January 25, 2013

Open Water (2003)
Starring Blanchard Ryan and Daniel Travis

Comments:    Open Water is the type of movie that I love to write about.  Because I know that just about everyone reading this countdown has probably heard of it.  In fact there are many people out there who actually saw it.   It came out in 2003, it (pardon the pun) made a big splash for a while, and then for whatever reason it just sort of dropped off the face of the Earth.  

And now, nearly ten years later, I get to write about it again.  And when people see the title they are inevitably going to think, "Oh hey, I remember that!"

Open Water is the type of movie that I like to call a get inside your head movie.  Because it is scary, but it is a different type of scary.  It isn't the type of scary that you watch for 90 minutes, you scream maybe once or twice, and then you forget about it.  No, this is the type of movie that just sort of lodges itself in your subconscious.  You might not even think it is all that scary when you watch it, but then maybe twenty years later you will be out scuba diving or snorkeling in the ocean, and that is when you will remember it.   And that is when you realize how frightening it was and how much it stuck with you.

For another good example of a get inside your head scary movie, try something like Deliverance.  Or Spoorloos.  Or one of my personal favorites, the Blair Witch Project.

The plot of Open Water is very simple.

A plain old ordinary American couple is on vacation in the Bahamas.  And one day they decide that they want to go scuba diving.  So they go out on a diving tour with 18 other people.  And, well, at some point during the dive the captain of the boat miscounts how many people went down in the water.  So when 18 people come up, he loads them up on his boat and he takes off back to shore.  And meanwhile he forgot that two people are still down in the water.

Our heroes

And that's it.  Seriously, that is the entire plot of the movie.  20 people go down, 18 people come up.

And poor Susan and Daniel are now stuck out all by themselves in the middle of the ocean.

And that's when the scary stuff happens

If I could use one word to describe the rest of the movie once Susan and Daniel are stuck in the water, it would be "uncomfortable."  Because man, this is one uncomfortable movie.  It is just you and these two people out helpless in the middle of nowhere.  For an hour.  And the whole thing is filmed digitally, with only ambient sound, and with no special effects.  And it is filmed completely at water level.  In other words, it is like you are more or less watching a snuff film.  You are just sitting there waiting for these people to be eaten by sharks.  You don't know when it is going to happen.  You don't know how it is going to happen. You don't know if there is going to be a warning, or if it is just going to happen all at once.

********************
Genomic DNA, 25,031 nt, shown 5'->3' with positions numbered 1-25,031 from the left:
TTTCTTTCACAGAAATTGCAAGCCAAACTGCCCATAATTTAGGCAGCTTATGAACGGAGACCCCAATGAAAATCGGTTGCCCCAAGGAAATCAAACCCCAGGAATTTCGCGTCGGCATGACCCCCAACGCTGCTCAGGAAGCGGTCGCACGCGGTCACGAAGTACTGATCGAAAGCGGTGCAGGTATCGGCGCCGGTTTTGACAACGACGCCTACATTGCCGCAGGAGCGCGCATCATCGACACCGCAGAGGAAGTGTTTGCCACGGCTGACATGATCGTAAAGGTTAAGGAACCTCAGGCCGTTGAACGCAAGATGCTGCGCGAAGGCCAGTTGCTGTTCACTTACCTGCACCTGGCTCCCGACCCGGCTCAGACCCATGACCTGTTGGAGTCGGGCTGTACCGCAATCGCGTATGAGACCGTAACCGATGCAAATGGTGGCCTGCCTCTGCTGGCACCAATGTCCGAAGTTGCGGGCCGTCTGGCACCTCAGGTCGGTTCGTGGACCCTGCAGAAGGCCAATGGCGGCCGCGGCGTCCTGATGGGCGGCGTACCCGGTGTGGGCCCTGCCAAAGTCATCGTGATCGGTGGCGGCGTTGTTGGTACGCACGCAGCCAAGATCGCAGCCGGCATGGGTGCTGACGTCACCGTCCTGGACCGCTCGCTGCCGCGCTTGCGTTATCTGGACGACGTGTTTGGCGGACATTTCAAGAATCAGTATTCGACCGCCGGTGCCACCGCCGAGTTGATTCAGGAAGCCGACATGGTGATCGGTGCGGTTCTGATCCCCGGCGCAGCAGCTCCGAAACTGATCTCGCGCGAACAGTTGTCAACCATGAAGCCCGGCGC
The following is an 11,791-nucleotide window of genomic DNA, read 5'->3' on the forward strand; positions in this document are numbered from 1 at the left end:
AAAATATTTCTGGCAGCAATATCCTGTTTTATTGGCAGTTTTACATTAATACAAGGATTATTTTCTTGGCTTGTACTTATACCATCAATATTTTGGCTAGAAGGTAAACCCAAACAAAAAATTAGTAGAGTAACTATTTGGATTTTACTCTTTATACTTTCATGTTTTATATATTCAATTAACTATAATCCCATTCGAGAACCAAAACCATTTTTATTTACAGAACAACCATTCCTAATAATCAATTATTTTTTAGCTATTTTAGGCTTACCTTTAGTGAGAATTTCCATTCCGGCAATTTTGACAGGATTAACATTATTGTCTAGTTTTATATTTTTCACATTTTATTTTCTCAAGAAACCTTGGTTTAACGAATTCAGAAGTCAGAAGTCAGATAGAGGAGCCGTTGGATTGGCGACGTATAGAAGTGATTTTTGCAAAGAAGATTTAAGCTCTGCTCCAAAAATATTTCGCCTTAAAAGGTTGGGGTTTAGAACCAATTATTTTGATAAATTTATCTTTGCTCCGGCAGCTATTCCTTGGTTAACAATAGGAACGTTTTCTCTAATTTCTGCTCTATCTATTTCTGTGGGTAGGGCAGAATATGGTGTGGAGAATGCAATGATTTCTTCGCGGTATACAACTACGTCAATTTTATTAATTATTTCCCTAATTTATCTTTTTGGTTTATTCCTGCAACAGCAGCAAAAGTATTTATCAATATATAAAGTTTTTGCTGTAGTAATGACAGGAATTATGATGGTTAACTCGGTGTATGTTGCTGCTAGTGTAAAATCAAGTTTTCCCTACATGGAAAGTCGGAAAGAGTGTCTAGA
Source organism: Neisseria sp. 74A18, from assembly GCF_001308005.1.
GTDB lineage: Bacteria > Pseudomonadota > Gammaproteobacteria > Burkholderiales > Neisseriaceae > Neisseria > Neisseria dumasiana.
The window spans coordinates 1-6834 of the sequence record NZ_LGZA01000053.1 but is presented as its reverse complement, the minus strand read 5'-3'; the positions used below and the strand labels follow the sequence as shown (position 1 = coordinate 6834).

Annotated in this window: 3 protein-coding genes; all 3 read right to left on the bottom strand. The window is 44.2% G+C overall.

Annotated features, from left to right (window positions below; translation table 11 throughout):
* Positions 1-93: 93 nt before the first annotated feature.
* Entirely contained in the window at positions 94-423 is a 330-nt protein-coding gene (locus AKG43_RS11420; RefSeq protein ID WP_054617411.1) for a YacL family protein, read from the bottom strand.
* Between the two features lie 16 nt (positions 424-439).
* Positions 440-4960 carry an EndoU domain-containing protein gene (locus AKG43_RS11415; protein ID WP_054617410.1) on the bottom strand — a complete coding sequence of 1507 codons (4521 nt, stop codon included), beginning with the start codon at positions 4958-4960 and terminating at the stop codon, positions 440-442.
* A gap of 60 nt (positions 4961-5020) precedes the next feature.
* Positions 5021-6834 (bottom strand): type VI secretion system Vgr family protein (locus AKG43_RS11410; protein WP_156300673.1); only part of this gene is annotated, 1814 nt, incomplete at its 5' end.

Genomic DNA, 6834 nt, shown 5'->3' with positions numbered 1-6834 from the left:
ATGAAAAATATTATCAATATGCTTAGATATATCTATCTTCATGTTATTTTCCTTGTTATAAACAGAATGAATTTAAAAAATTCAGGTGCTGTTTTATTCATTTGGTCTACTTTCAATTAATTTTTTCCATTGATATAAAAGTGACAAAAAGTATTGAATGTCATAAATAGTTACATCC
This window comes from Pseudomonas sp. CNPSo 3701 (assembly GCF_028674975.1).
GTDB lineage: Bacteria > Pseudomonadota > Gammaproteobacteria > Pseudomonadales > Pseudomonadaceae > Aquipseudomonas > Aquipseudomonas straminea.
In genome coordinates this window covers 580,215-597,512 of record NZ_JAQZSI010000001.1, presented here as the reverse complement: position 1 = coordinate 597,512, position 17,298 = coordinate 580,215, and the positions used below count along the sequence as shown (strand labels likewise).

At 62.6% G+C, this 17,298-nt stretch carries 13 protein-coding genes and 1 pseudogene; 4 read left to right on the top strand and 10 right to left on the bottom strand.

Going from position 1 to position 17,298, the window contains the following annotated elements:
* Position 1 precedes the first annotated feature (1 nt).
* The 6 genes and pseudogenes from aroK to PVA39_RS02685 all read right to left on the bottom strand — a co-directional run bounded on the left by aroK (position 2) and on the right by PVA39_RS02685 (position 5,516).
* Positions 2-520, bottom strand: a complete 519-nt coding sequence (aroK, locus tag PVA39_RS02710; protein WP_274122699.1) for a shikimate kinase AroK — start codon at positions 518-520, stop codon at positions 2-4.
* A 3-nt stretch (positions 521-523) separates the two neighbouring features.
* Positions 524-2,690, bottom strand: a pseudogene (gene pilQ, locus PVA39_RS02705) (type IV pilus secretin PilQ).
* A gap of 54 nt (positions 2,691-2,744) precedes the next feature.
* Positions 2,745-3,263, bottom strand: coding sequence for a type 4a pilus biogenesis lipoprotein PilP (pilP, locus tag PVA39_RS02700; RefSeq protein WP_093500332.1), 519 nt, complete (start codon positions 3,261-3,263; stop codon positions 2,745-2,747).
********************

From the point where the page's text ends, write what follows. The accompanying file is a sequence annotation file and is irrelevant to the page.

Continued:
Basically you are sitting there waiting for the sharks to strike just like the characters are.

Like I said, holy crap.  This movie is just a whole different type of scary.  But mostly it is just very uncomfortable.

Just waiting for Mother Nature to take them out

Open Water isn't a movie for everyone.  I know people who saw it when it first came out and they HATED it.  They went into it expecting a movie like Jaws, and that isn't what this movie is trying to do.  It is nothing like Jaws.  So people who go into it expecting a straight out action/horror movie are going to be disappointed.


If you want a SUSPENSE movie, well there really are few movies as effective as this one.  Because once they are in that water, and once those sharks start circling, well at that point all bets are off.  Because like I said, you know it is coming.  You know exactly what it is coming.  But you don't know WHEN it is coming.  And you don't know from WHERE it is coming.  And the way that the movie is filmed, the director basically puts you right there in the water along with them.  You know that there is something living and circling around underneath you.  

You just can't, you know, actually see it.

What makes this movie especially freaky is that the director used real sharks.  There was no CGI, there are no special effects.  It is clearly real sharks circling around under real actors.  In fact in many ways it is like you are watching a documentary.  Hey, here is what happens in nature when sharks hunt people.

Like I said before, if you want a movie that is flat out uncomfortable, try watching Open Water.  You will never forget it.  It is one of those movies that will just store itself in the back of your brain.  And then one day when you are swimming around in the ocean you will suddenly remember it.  And you will wonder what that thing was that just bumped up against you.